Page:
Heroes

2 brilliant scientific inventions that could clean up oil spills for good

Before dealing with the root cause, let's keep our oceans clean.

2 brilliant scientific inventions that could clean up oil spills for good

Every year, millions of gallons of oil enter North American oceans.

While 60% comes from oils that exist naturally under the Earth's surface, 8% of that oil comes from oil spills. And those oil spills need to be cleaned up.

Empa — otherwise known as the Swiss Federal Laboratories for Material Sciences and Technology — and Ohio State University are currently researching two promising solutions to clean up oil spills.

1. Empa's nano-fibrillated cellulose

Yep, that's a mouthful, so to put it in easier words: Empa is working on creating a sort of sponge that is created from materials with cellulose (like straw or recycled paper). But unlike straw, it only attracts oil, so it doesn't end up removing water from the ocean.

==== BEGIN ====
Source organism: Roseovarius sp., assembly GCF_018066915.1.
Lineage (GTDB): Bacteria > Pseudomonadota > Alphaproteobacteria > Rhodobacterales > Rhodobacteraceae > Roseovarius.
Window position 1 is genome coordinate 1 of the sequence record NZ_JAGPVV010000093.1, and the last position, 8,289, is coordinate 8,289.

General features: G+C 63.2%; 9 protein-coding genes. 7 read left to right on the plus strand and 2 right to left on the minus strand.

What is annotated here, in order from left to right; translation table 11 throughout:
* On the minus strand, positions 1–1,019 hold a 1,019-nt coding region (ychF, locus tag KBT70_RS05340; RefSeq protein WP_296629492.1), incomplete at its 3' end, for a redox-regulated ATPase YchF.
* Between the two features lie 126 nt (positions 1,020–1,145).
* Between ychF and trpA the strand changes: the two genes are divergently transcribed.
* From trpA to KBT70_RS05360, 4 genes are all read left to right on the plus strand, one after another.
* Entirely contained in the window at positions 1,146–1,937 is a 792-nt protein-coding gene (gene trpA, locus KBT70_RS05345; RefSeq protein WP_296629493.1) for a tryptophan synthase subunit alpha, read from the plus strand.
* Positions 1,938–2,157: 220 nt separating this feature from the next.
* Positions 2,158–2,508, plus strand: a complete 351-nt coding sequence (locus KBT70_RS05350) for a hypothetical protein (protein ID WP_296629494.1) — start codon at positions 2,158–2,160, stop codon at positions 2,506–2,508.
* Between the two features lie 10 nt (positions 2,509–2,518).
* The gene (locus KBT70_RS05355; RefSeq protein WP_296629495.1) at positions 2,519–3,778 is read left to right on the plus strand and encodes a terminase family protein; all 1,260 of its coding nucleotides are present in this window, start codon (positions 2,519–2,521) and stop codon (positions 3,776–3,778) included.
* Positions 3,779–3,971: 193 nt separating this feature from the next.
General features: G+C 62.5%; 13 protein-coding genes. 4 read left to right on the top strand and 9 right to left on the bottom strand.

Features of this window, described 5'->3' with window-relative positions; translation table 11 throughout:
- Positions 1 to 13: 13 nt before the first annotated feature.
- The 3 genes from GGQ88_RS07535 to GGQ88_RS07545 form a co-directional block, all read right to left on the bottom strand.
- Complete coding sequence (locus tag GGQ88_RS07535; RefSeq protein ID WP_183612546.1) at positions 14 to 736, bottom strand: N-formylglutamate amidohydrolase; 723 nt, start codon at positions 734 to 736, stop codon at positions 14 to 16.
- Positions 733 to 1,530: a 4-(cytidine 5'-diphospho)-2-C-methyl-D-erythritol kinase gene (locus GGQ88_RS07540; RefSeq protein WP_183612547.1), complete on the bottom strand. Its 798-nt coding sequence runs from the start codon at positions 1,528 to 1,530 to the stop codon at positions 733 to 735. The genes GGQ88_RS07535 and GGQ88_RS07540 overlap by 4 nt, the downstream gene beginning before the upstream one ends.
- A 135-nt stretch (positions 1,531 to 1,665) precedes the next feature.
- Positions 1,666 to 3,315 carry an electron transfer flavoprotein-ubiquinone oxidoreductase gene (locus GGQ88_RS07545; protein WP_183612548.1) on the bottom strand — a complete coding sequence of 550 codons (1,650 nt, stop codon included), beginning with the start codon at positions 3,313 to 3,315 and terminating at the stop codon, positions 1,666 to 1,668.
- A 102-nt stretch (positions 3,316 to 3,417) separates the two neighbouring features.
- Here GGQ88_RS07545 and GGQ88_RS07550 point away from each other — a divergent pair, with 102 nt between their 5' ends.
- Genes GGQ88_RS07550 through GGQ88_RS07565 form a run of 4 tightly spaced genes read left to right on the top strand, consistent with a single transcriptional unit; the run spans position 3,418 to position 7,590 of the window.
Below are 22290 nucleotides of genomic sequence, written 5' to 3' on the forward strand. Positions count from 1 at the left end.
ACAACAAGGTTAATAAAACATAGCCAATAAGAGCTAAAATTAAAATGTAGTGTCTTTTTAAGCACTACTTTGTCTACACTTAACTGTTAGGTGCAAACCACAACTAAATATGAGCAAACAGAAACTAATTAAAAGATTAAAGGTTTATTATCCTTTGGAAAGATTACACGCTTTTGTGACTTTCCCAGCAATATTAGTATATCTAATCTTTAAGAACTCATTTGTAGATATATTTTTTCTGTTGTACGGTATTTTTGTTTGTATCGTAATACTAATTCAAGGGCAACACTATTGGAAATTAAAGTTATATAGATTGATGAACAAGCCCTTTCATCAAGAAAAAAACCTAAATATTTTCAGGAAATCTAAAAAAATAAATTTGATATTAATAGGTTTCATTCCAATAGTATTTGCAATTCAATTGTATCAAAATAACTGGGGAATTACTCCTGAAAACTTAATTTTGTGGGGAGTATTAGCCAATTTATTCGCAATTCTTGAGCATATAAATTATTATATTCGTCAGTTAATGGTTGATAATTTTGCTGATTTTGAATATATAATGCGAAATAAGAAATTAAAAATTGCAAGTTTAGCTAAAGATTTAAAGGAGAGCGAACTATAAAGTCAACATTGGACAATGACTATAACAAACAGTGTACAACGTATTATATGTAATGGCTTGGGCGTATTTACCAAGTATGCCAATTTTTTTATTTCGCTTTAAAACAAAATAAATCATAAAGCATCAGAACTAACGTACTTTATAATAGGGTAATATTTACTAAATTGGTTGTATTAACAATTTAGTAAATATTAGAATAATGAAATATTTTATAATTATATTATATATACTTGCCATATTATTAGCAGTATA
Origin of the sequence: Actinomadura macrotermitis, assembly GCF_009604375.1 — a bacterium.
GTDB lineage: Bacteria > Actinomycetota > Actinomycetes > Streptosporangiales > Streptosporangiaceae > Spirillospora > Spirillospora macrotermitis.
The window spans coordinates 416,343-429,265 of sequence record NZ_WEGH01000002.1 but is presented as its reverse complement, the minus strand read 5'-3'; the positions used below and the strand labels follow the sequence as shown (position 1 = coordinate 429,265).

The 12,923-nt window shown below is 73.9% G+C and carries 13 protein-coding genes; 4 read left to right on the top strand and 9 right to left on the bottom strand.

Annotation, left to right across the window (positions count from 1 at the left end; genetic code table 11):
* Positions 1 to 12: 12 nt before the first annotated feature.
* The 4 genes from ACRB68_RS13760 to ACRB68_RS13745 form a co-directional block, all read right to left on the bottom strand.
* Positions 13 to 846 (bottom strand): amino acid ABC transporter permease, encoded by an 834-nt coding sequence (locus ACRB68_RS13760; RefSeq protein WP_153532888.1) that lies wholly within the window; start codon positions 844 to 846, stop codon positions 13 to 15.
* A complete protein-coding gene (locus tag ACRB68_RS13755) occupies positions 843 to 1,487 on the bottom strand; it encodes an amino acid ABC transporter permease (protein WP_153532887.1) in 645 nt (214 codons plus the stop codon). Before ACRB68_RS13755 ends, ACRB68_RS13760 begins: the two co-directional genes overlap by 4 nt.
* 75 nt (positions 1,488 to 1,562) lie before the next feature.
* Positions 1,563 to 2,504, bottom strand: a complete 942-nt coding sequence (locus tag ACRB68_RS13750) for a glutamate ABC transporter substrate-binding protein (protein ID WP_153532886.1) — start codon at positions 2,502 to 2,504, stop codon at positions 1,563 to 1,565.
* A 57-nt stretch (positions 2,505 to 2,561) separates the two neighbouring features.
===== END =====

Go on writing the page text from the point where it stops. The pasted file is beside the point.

It's not any ordinary sponge. This sponge is out of this world:

"In laboratory tests the sponges absorbed up to 50 times their own weight of mineral oil or engine oil. They kept their shape to such an extent that they could be removed with pincers from the water. The next step is to fine tune the sponges so that they can be used not only on a laboratory scale but also in real disasters." — Science Daily

A superhero sponge? I want to see this in action.

2. OSU's nano-coated mesh

Now this one isn't as cute as a sponge, but it's still incredibly rad. It's a stainless steel mesh that filters water but attracts oil.

The OSU scientists studied a lot of different surfaces — like butterfly wings and shark skin — before they came upon the ultimate inspiration: The lotus leaf.

See both of these brilliant solutions in action:

Oil spills are terrible. And while we work to stop one of the root causes (human use of fossil fuels), we can also keep our oceans clean, thanks to the brilliant folks coming up with innovative ways to fight back.

Support science so we can get better at cleaning up our environment!

Photo by Anna Shvets from Pexels
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